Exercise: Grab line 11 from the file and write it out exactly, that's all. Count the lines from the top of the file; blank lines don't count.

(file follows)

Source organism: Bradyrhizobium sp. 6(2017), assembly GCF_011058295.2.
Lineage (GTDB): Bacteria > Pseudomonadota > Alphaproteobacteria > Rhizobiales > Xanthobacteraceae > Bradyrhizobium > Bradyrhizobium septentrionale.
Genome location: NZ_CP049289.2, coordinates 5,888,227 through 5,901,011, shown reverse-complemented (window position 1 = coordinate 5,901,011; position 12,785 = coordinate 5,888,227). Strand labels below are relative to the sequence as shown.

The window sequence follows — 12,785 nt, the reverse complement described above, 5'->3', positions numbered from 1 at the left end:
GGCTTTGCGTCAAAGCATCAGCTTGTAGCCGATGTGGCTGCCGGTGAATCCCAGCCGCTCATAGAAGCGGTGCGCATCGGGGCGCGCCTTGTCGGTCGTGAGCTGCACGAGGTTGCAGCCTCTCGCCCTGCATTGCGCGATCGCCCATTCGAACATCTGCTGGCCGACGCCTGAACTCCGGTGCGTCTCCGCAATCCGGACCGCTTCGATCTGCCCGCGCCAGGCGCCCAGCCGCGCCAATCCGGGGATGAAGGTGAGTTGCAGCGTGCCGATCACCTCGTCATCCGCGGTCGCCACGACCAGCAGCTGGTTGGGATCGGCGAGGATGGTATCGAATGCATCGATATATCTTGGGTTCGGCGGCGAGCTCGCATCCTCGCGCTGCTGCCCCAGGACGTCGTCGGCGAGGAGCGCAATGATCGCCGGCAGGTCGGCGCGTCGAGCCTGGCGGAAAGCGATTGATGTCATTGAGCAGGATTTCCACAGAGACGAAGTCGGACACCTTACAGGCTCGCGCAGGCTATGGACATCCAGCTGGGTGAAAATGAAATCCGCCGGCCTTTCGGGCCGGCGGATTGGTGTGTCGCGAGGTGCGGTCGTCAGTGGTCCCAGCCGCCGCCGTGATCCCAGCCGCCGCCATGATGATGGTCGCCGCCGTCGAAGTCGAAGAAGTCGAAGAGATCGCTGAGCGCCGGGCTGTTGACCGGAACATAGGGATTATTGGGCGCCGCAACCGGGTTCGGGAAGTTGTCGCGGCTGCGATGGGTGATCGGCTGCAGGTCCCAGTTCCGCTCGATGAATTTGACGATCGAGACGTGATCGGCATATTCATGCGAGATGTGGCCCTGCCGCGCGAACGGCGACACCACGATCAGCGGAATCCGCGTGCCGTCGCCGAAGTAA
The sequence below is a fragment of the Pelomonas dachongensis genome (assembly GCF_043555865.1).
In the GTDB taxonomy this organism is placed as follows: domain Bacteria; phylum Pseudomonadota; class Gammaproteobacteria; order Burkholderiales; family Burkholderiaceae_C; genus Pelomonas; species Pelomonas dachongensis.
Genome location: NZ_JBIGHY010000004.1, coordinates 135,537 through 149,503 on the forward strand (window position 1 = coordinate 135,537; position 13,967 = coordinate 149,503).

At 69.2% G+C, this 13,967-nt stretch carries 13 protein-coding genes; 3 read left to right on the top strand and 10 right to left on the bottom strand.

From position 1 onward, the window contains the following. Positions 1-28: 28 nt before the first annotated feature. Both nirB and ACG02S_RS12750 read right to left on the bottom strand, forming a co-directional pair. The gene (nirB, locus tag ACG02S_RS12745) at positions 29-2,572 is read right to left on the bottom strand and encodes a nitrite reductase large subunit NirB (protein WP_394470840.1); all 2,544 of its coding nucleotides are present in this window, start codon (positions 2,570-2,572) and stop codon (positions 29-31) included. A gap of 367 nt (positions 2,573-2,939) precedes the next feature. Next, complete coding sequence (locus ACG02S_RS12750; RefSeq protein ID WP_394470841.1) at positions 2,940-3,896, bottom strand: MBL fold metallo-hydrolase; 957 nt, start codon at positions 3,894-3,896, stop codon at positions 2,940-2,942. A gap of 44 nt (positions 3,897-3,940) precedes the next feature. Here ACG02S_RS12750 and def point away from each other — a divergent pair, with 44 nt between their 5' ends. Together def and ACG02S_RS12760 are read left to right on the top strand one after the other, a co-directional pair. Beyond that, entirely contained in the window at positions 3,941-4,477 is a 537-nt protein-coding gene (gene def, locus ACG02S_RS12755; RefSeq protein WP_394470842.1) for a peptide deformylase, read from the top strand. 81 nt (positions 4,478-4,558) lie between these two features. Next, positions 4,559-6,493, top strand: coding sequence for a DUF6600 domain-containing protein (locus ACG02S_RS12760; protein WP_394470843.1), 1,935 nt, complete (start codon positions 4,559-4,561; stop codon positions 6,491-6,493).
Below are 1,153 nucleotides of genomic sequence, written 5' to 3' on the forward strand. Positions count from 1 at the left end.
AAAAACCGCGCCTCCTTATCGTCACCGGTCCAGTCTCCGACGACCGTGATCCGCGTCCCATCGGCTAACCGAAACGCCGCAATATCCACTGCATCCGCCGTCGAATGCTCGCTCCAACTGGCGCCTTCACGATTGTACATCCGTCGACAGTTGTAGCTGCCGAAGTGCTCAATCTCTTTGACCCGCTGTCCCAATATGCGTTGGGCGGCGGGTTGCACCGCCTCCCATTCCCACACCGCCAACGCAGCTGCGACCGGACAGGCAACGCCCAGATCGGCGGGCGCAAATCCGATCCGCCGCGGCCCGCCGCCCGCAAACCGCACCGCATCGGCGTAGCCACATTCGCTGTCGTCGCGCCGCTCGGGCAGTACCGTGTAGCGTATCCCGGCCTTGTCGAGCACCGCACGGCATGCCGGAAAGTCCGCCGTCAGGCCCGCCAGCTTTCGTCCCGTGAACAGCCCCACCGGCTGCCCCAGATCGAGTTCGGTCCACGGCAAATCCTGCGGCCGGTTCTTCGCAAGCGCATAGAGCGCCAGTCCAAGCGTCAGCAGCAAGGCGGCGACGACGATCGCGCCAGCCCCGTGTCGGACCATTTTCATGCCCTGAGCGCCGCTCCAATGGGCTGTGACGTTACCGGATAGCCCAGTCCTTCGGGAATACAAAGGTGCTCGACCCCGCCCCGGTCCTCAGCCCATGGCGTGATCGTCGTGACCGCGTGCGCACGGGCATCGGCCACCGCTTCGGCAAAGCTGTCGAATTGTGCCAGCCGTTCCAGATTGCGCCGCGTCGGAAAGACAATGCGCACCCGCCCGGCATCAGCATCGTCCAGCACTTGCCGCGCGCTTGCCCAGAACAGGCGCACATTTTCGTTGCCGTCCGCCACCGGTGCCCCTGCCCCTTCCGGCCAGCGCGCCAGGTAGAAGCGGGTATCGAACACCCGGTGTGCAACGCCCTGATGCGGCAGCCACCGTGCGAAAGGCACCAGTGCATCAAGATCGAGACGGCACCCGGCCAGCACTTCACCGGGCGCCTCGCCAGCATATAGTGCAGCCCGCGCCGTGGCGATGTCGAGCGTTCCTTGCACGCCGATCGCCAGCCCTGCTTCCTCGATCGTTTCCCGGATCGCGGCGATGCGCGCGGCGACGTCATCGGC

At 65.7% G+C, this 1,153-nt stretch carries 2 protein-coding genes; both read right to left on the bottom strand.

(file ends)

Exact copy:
Below are 1,153 nucleotides of genomic sequence, written 5' to 3' on the forward strand. Positions count from 1 at the left end.